To answer the first question (of who it is we serve), Hebrews uses the analogy of Christ as the great High Priest who supersedes all other regular priests.  You see, back then, a priest served as an intermediary between God and the people, kind of like how Moses traveled up and down the mountain between the Israelites and God.  The Temple was divided into two main areas, the larger area where the common people sat and then what was called the “Holy of Holies,” which is where the ark of the covenant was kept and sacrifices were made.  A curtain separated the people from the Holy of Holies and only the priest could enter this special section in order to make daily sacrifices on behalf of the people to appease God.  

    However, in the book of Hebrews, the author establishes Christ as the true and great High Priest who now serves as the intermediary between God and God’s people.  Hebrews establishes some very important differences between Jesus as the Great High Priest and other human priests: 

First of all, unlike human priests, Jesus Christ is both fully human and fully God.
Secondly, the sacrifice that Jesus makes is done once and for all.  Unlike the normal priests, who have to make sacrifices day after day after day for the people, the sacrifice that Jesus makes is done once and it is good enough for everyone in all times past, present, and future.  

Thirdly, and perhaps most importantly, the sacrifice that Jesus made is not some animal but rather himself.

    Today’s passage from Hebrews reminds us that these gifts we dedicate today are not given to serve us, or to serve Shelter Island Presbyterian Church, or to serve simply to satisfy “the bottom line,” but that these gifts are given to serve Jesus Christ because Jesus Christ serves as the ultimate priest for us.  

We serve Jesus Christ because it is him, not us, who invites people to this table.
We serve Jesus Christ because it is him, not us, in whose name we are baptized.
We serve Jesus Christ because it is him, not us, in whose name we pray.
We serve Jesus Christ because it is him, not us, that offered a single sacrifice for all sins.

    Because Jesus Christ serves as our High Priest, because he made a single sacrifice for all sins, we have confidence to approach God not as pitiful creatures but as empowered disciples seeking to be commissioned to serve God’s purpose in the world.  To use the words of today’s passage, “let us hold fast to the confession of our hope without wavering, for he who has promised is faithful.”

    The second part of the question (that is, how it is that we serve) is this:  we are called to serve by provoking one another to acts of love.  In Engaging the Text last week, we spoke about how this verbiage can seem rather weird.  The verb “provoking” can have some negative connotations.  If I “provoke” someone, it typically would be understood that I am doing so out of spite or maliciousness.  However, in the context of today’s passage, when we provoke one another in acts of love and good deeds, it is kind of like we are poking one another, challenging one another to hold ourselves accountable to go above and beyond to do these acts of love and good deeds and not just talk about them.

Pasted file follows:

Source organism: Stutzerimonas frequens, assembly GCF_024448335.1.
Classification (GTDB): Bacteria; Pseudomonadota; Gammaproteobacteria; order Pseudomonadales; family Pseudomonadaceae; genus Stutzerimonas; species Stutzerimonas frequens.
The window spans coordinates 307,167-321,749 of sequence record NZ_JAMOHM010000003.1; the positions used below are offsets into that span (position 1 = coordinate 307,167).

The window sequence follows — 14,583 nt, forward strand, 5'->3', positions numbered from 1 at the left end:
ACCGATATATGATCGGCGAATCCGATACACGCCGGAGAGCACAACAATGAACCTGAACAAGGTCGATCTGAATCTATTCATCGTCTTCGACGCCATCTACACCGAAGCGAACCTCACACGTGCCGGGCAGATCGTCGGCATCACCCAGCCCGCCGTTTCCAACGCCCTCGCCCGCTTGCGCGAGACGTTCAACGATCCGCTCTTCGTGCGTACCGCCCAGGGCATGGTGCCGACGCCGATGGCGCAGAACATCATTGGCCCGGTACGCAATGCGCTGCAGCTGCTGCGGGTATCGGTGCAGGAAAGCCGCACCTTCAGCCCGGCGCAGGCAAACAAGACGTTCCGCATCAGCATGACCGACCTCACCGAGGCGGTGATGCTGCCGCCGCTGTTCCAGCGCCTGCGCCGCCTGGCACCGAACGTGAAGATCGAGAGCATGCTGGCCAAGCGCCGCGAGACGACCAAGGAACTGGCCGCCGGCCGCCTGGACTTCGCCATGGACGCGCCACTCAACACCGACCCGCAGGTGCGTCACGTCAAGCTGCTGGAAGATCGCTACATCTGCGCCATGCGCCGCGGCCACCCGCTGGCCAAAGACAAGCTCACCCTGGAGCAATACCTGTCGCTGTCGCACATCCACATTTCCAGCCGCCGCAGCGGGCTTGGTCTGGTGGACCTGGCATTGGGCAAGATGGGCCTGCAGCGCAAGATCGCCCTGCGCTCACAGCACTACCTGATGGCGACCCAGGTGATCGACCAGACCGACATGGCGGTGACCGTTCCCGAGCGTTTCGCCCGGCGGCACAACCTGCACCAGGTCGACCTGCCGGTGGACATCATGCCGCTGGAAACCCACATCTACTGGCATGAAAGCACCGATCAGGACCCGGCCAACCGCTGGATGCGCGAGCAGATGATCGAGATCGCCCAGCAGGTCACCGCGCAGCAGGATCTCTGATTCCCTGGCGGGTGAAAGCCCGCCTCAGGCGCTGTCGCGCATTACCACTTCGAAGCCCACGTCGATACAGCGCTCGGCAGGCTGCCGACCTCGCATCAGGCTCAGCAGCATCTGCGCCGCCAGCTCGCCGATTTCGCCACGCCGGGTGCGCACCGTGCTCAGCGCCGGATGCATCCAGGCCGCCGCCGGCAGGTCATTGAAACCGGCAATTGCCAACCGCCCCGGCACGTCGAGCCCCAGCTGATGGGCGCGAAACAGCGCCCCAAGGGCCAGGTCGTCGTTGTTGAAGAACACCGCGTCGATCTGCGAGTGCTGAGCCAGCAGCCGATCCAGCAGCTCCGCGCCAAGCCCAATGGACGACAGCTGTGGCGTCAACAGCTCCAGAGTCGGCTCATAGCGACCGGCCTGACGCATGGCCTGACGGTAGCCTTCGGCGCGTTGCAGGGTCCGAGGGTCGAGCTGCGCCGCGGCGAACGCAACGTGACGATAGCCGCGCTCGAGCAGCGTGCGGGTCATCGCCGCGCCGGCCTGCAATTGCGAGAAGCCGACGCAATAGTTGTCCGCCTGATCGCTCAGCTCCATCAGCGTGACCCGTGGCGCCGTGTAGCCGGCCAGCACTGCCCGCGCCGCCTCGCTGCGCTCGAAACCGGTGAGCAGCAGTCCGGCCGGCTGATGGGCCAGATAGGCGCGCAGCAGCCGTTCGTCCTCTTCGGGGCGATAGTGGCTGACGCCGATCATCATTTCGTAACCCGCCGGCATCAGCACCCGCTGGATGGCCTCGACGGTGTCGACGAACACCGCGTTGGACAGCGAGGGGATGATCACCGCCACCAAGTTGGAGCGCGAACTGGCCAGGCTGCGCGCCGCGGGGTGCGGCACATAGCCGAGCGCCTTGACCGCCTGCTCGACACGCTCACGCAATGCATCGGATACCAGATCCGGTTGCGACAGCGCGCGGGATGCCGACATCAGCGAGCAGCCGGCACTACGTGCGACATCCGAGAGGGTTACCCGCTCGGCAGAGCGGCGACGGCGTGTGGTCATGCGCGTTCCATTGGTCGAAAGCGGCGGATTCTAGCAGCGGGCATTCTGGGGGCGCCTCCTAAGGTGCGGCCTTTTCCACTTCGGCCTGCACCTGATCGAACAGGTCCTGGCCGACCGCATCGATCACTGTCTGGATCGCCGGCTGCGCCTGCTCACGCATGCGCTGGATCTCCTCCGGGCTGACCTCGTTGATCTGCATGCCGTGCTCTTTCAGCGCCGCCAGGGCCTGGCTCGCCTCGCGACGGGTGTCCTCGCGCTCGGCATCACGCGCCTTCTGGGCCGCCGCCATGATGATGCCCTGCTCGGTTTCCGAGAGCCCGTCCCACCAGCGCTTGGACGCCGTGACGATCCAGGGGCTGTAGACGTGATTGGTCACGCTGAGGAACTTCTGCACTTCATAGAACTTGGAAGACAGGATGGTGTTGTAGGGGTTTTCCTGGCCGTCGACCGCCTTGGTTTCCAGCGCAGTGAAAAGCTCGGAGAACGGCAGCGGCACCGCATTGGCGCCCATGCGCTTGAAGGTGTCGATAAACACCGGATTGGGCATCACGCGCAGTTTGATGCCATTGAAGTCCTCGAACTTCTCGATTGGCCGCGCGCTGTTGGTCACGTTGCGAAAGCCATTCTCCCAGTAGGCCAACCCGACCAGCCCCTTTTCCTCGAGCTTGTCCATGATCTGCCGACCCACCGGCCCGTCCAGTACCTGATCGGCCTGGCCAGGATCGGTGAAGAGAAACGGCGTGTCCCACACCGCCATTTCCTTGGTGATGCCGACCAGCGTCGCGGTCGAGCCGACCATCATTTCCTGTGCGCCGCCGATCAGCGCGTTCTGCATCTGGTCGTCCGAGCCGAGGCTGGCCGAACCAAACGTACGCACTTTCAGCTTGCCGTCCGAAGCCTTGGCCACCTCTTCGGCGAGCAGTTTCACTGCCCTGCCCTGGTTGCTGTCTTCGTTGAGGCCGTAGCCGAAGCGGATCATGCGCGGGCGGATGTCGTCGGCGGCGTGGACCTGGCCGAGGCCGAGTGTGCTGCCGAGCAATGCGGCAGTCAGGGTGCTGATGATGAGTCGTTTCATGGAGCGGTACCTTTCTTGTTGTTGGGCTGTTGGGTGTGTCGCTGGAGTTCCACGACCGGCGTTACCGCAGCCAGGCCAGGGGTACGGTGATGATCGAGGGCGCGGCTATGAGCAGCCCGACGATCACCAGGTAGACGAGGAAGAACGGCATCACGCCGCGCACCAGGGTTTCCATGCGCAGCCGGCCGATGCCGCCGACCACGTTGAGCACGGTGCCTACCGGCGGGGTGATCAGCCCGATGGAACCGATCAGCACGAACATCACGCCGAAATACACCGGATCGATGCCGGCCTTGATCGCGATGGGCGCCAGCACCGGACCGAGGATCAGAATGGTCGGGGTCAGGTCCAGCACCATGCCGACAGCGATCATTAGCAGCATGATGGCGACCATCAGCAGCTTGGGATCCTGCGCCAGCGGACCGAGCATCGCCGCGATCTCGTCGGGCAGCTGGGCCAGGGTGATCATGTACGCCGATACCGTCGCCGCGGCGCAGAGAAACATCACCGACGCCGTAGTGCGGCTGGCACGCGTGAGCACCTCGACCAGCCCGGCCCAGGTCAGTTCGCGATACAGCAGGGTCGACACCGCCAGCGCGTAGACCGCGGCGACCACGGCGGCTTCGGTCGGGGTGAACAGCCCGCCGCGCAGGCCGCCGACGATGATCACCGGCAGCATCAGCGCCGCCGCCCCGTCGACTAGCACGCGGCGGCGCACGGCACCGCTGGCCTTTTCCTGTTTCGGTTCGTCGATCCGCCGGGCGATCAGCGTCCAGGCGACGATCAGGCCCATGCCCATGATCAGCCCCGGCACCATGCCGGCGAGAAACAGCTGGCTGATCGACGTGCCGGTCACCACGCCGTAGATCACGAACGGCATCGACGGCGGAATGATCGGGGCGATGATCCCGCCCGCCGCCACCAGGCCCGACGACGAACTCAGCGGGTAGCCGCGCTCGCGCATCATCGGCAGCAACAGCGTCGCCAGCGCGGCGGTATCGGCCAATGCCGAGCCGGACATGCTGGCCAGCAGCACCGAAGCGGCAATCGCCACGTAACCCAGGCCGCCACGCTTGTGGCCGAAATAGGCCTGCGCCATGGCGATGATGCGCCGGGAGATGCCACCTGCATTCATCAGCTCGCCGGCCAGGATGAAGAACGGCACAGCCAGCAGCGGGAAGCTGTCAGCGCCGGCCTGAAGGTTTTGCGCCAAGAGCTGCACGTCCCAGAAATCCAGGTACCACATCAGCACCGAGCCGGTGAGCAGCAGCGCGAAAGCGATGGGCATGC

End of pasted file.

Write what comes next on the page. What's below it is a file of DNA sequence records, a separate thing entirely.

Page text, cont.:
Here’s a rhetorical question for us to ponder:  what if, prior to every decision we make as the people who are Shelter Island Presbyterian Church, we paused to ask ourselves how this decision is or is not provoking acts of love and good deeds?  Would that change any of our actions?  Food for thought as we go about our week.

    Sisters and Brothers in Christ, we are all works in progress.  I hereby would like to withdraw an apology that was made on this church’s behalf:  we do not apologize for our mess!  We will not apologize for being a work in progress.  Rather, we embrace it and are thankful for it.  We are thankful that we are always reformed and being reformed.  We are thankful for the gifts dedicated today that allow us to be a work in progress and to make progress in growing together as disciples of the Risen Christ.  I am thankful and I hope you are as well!  Let us respond with thanksgiving and get to work provoking one another to do good deeds and acts of love.  So be it!

    In the name of the Father, and of the Son, and of the Holy Spirit.  Amen!


Stephen Fearing

Stephen was born in 1988 in Cookeville, TN, where his parents met whilst attending Tennessee Tech. Shortly after, they moved to Dalton, Georgia where they put down roots and joined First Presbyterian Church, the faith family that taught Stephen that he was first and foremost a beloved child of God. It was this community that taught Stephen that it was OK to have questions and doubts and that nothing he could do could every possibly separate him from the love of God. In 1995, his sister, Sarah Kate, joined the family and Stephen began his journey as a life-long musician. Since then, he has found a love of music and has found this gift particularly fitting for his call to ministry. Among the instruments that he enjoys are piano, trumpet, guitar, and handbells. Stephen has always had a love of singing and congregation song. An avid member of the marching band, Stephen was the drum major of his high school's marching band. In 2006, Stephen began his tenure at Presbyterian College in Clinton, SC where he majored in Religion and minored in History. While attending PC, Stephen continued to explore his love of music by participating in the Wind Ensemble, Jazz Band, Jazz Combo, Jazz Trio, as well as playing in the PC Handbell ensemble and playing mandolin and banjo PC's very own bluegrass/rock group, Hosegrass, of which Stephen was a founding member (Hosegrass even released their own CD!). In 2010, Stephen moved from Clinton to Atlanta to attend Columbia Theological Seminary to pursue God's call on his life to be a pastor in the PC(USA). During this time, Stephen worked at Trinity Presbyterian Church, Silver Creek Presbyterian Church, Central Presbyterian Church, and Westminster Presbyterian Church. For three years, Stephen served as the Choir Director of Columbia Theological Seminary's choir and also served as the Interim Music Director at Westminster Presbyterian Church. In 2014, Stephen graduated from Columbia with a Masters of Divinity and a Masters of Arts in Practical Theology with an emphasis in liturgy, music, and worship. In July of 2014, Stephen was installed an ordained as Teaching Elder at Shelter Island Presbyterian Church in Shelter Island, NY. Later that year, Stephen married the love of his life, Tricia, and they share their home on Shelter Island with their Golden Doodle, Elsie, and their calico cat, Audrey. In addition to his work with the people who are Shelter Island Presbyterian Church, Stephen currently serves as a commission from Long Island Presbytery to the Synod of the Northeast and, beginning in January of 2016, will moderate the Synod's missions team.